However, there is a limit to what you can carry. Slots are limited, which forces the player to keep an eye out on inventory space and when a trip to the nearest travelling salesman is necessary. There are little puzzles strewn about the map that’ll let you upgrade your storage space once you complete enough of them. Think of them like the Korok seeds dotted around Breath of the Wild’s map, though not nearly as cute.
There isa skill tree baked in, though it’s not as obnoxiously large and developing as the more hardcore fans were expecting. Still, it managed to keep us engaged, offering spell upgrades that’ll make you powerful enough to match the ever-increasing level count of your enemies.
If you’re a fan of feeling sick, Avalanche will try and entice you to play on Fidelity or Fidelity with Raytracing mode, which offers the best picture of Hogwarts yet, with the small caveat that gameplay is locked to 30fps. We used the Balanced mode, but a Performance option is available if 60fps is still not enough for you.
We did experience a few performance issues here and there that can’t be ignored. Certain doors that lead either inside or outside the castle trap you with short loading animations before opening themselves up. It’s certainly not like this for every door, or even most of them, but it’ll get on your nerves the more that you explore.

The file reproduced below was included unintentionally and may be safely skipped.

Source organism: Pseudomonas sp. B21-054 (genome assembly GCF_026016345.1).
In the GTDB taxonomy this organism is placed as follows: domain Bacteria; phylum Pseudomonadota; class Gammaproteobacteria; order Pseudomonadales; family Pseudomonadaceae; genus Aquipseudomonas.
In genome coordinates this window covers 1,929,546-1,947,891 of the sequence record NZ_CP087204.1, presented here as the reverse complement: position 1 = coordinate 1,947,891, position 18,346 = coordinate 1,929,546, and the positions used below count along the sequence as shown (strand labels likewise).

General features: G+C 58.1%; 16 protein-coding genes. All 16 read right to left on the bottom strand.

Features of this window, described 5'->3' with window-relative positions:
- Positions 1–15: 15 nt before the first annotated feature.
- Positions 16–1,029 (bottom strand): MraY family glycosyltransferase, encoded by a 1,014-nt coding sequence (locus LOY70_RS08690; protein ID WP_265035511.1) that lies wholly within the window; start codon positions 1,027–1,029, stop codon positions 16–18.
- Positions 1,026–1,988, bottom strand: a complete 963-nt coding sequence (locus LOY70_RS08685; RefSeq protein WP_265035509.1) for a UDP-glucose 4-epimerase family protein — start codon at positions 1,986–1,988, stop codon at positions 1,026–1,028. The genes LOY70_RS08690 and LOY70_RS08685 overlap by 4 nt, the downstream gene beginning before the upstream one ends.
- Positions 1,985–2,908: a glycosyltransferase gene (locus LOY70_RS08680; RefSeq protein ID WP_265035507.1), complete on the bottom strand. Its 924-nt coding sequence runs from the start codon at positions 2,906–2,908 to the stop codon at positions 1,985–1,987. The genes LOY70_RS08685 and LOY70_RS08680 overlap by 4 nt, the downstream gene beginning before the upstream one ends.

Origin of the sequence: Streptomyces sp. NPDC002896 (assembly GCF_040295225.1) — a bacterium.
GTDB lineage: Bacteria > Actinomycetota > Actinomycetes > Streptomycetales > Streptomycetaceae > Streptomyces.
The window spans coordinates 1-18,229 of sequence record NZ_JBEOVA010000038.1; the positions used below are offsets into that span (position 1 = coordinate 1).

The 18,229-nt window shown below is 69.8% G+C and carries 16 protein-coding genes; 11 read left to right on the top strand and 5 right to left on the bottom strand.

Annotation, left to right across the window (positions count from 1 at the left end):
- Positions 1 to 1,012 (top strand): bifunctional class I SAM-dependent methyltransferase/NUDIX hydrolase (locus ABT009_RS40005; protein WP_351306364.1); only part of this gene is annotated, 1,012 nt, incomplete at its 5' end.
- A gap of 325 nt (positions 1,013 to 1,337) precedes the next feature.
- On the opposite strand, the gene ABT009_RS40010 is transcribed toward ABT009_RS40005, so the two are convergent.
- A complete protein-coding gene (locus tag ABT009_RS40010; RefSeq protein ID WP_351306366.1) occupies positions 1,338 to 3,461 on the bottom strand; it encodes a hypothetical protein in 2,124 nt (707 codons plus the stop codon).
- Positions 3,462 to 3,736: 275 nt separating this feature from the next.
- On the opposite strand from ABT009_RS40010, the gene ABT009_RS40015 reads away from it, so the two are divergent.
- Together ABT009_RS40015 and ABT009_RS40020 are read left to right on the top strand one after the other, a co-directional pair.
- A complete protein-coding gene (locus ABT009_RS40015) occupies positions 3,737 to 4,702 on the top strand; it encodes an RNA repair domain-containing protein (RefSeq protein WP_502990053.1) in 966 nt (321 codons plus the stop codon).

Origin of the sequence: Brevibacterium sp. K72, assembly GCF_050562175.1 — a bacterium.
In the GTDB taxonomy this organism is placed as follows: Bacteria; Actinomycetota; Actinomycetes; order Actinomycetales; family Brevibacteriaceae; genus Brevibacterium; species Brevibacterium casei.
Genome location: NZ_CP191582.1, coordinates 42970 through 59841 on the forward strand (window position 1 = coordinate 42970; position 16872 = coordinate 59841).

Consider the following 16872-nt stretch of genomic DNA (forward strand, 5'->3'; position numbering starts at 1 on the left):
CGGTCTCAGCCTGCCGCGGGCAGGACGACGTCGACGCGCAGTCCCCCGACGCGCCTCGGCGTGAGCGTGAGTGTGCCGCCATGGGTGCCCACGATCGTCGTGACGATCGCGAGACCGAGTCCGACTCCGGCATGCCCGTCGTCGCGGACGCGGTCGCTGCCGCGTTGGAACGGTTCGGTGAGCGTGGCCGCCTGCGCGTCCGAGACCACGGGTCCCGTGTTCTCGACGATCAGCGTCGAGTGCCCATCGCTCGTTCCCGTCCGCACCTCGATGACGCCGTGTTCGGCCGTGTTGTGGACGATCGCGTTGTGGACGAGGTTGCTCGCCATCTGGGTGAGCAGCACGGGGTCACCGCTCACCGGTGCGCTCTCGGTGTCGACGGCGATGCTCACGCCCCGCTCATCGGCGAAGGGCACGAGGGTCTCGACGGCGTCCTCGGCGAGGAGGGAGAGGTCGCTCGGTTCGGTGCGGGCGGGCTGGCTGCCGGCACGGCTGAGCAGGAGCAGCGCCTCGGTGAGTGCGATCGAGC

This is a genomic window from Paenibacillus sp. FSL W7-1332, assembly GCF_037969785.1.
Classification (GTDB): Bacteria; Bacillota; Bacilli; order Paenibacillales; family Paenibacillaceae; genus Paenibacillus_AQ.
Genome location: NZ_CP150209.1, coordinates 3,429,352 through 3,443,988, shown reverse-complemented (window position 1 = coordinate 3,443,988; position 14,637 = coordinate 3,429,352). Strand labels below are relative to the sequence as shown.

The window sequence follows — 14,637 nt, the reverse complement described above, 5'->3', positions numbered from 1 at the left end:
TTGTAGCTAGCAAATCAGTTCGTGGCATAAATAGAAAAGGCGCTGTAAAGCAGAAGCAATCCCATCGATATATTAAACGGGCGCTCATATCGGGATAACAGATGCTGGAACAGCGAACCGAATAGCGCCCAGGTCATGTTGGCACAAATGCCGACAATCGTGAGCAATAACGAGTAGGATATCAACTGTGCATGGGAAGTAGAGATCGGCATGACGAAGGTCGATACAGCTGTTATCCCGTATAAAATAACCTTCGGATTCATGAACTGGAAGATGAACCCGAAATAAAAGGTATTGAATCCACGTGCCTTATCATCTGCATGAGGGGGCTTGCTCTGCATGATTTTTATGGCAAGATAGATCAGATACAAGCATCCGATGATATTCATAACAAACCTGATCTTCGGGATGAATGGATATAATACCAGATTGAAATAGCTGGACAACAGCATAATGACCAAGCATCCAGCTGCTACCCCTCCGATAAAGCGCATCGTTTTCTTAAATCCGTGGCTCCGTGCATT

Another small detail we noticed was the constant loading-in of the world’s assets whenever you turned a corner just a little too fast. It’s not a major distraction, and it’s something we only noticed a handful of times, though it does make us wonder how the hell the PS4 and Xbox One (and eventually the Switch) will handle running such a powerful game.
Hogwarts Legacy Verdict
After taking a quick peek at 2023’s release schedule, we don’t think that Avalanche could have picked a better time to release Hogwarts Legacy. Barring Tears of the Kingdom — which will most definitely win Game of the Year — we’re struggling to think of a game that’ll hold the public’s conversation for longer than it takes to write a thread on Twitter. Unless FromSoft has a sequel to Elden Ring tucked away, it shouldn’t be a concern for Avalanche. Exploration, story and combat all make Hogwarts Legacy worth the price tag, and not even the minor inconveniences we experienced could discourage that. Prepare to be lost for quite some time in a world you already know, and remember to keep yourself hydrated.